Premium Watch: Publications Use Relevant Gifts
It's been a rough year for publications, including magazines and newsletters. With some closing their doors, others reducing frequency, and others simply slashing staff but trying to maintain the same output (and quality), you'd expect to see less expensive efforts in the mail and fewer premiums in those mailings.
You'd be half-correct. While more vouchers are being used today in order to save on cost, premium usage remains almost as high as it was over the past two years, hovering around 42 percent of publications' efforts, according to our Who's Mailing What! Archive. This month, you'll see that most publications use low-key but highly relevant premiums to boost renewals and acquisitions.
Garden Design magazine takes the two-window approach with a #10 outer for its renewal effort but uses an unusually small top window to showcase its name. No mention of the premium is made until you get inside, where the bamboo wind chime is mentioned on the reply form, in the letter and on a buckslip devoted to said premium, including a picture. We're used to seeing premiums that are barely related to the magazine, but the wind chime obviously works well with the readership. The buckslip copy says, "You will delight at the soothing melody in your garden as the gentle breezes stir the beautifully tuned aluminum tubes" (Archive code #710-641844-0905).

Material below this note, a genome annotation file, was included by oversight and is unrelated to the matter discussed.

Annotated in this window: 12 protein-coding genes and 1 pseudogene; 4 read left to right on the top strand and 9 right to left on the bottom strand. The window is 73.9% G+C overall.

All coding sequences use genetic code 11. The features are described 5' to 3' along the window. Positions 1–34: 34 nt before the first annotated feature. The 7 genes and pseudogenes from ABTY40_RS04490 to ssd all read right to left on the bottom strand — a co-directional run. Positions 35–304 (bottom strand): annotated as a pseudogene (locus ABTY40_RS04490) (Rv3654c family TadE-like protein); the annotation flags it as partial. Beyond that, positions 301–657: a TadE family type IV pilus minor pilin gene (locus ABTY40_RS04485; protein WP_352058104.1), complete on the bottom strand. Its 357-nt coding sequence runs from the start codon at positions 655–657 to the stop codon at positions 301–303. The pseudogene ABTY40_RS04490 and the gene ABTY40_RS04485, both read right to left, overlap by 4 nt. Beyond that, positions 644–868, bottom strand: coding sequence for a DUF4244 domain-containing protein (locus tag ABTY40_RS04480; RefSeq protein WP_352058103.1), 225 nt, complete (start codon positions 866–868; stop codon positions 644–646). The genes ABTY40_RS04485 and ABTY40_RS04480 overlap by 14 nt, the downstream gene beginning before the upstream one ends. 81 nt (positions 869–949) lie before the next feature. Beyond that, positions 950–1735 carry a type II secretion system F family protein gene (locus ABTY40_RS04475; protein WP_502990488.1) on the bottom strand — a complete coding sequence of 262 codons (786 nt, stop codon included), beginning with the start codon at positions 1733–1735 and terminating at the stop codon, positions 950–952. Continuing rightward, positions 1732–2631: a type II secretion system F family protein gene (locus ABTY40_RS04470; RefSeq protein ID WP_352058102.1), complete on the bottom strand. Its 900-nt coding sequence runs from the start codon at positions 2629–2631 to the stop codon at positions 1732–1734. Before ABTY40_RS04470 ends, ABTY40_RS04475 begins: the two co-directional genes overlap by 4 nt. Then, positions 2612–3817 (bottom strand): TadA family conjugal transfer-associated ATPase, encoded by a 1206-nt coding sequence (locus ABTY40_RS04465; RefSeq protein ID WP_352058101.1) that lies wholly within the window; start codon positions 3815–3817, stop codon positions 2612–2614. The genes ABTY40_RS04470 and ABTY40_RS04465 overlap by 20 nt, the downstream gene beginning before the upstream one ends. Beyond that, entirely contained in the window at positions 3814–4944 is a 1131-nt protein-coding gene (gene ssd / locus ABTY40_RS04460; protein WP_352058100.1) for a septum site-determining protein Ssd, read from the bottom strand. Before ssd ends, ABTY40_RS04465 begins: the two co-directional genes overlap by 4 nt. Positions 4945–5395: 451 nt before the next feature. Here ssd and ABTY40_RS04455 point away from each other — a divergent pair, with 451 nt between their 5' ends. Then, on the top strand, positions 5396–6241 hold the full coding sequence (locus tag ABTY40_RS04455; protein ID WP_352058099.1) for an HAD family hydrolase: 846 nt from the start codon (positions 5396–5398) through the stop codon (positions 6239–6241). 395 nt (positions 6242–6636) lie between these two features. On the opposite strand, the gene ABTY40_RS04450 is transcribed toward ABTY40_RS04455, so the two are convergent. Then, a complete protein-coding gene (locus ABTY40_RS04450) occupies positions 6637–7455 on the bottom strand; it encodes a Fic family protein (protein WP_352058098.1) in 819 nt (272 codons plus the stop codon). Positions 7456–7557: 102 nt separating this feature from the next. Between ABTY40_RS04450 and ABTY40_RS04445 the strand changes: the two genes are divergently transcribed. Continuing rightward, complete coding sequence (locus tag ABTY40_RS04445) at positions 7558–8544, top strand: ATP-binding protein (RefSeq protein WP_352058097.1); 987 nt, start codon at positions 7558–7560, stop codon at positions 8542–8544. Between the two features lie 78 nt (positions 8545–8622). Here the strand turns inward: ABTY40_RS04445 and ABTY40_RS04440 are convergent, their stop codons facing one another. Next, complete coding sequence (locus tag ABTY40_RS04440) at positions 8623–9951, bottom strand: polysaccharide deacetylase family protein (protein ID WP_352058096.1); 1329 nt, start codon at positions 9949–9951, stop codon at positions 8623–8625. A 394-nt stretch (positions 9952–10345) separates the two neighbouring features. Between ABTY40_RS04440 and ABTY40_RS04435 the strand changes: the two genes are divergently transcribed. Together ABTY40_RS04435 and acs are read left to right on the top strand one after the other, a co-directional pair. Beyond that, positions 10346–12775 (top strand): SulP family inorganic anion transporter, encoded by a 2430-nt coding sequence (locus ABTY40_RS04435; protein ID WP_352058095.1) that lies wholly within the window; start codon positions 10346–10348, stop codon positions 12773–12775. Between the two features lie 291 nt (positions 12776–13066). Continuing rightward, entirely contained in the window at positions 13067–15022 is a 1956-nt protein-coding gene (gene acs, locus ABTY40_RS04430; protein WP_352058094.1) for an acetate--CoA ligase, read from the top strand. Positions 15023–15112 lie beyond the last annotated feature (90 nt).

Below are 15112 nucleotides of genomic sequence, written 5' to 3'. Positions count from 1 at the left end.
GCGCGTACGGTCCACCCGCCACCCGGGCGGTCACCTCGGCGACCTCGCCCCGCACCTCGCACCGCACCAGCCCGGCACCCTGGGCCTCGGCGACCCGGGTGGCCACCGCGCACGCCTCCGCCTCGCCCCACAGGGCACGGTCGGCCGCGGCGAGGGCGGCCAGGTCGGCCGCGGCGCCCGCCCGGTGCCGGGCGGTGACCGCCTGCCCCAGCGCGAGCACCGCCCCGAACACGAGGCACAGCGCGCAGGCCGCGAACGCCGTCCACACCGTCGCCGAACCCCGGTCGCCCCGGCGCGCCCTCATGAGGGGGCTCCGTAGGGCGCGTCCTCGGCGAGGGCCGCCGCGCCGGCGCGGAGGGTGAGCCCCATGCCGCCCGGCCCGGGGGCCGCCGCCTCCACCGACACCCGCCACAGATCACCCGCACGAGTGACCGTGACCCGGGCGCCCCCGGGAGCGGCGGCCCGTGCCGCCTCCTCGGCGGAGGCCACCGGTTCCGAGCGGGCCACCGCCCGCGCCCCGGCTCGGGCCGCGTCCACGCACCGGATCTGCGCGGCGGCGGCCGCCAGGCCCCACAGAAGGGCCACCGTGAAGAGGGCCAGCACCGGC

Another renewal effort comes from New York magazine, which calls attention to its 4-1/4" x 7-3/4" outer with a "Service Alert" yellow sticker. Like the Garden Design hybrid voucher package, this one, too, mentions the premium in three spaces, including getting the expanded treatment on the buckslip. The letter says "You get 2 FREE GUIDES with your payment — valuable guides created by our editors at New York," while the buckslip calls them "essential" guides and shows pictures of the covers of both guides. One is called "Where to Eat 2009" and the other "Best Cheap Eats"; both are standard metropolitan magazine cover stories that are annual big draws among readers, thus they may work well as premiums (Archive code #710-172010-0905).